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Nader and the Dead-enders

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"political reform movements today are not what they were. The world has
changed. The energy and moral vigor of outsiders has now taken up residence
inside the Democratic Party. There, it is a force -- a recruiting channel, a
source of funds, a well of campaigners, a lobby, a debate center." “Nader’s dead end”, Todd Gitlin, Los Angeles Times, July 22,2007

At best, this article is a cursory plea against a third party; at worst, it
tries to deflect the potential impact of a Nader candidacy within or without
the Green Party. Certainly the points are there to criticize the Green Party. The Green Party has NOT defined its role in the American political system. It has NOT defined its vision for America, nor demonstrated consistency in the effort to implement it. This has undercut the potential role of the party in its campaigns. It further has left such a wide opening in the discussion concerning our vision that Dems can drive their "spoiler" truck through without any fear of dispute from much of the electorate. The Green Party has failed to internally develop the strategy and organization that can present an effective and defined opposition party. It has NOT as a party defined the reforms needed to prevent the next war for resources. It has NOT presented to the nation its agenda for energy transition. It has NOT defined the potential that has existed for such a reform movement and where its roots lie.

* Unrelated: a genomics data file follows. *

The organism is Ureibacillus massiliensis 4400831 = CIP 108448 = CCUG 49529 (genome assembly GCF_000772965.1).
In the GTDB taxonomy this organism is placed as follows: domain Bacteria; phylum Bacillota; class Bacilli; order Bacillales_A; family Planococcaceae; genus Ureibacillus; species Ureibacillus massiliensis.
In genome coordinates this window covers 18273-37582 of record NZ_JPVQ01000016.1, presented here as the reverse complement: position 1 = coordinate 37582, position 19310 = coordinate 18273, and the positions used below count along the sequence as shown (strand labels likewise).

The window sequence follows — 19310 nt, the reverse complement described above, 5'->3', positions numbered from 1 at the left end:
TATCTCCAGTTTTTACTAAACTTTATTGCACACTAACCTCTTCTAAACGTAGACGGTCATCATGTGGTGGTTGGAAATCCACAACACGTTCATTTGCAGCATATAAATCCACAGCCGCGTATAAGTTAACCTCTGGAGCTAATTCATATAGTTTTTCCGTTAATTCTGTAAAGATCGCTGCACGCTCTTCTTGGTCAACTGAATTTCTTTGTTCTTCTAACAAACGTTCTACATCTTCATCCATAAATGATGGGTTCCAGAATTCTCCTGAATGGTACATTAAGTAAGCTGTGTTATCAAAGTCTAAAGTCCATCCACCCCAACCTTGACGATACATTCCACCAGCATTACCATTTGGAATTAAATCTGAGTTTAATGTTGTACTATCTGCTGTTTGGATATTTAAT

It is hardly Nader's fault that Greens are still disorganized and lack a common direction. Nader has to work with what he finds. His campaigns had to endure the anti-reformist machinations of the Democratic party "regulars". The reformers that Mr. Gitlin is so infatuated with within the Democratic Party were as loyal as a Daley Machine regular when it came down to repeating the Anybody But Bush mantra, and yet they still lost. It is a matter of REFORM that Nader ran as a third party candidate, so he could present the substantive challenge to open ballot access posed to current candidates under the current process. Todd seems to have missed how regular these third party efforts have become. In addition to the Green Party this year, we may also see Michael Bloomberg run for President and Unity '08 has sought to utilize experienced and professional campaign staffers in laying the groundwork for a Dem-Pub centrist Presidential effort. It is worth saying that there has also been a certain lack of professionalism in Nader's campaign support efforts in the past that the Dems certainly took advantage of. I would remind Todd that it has not been that long since Perot scored a significant 17% in the Presidential election.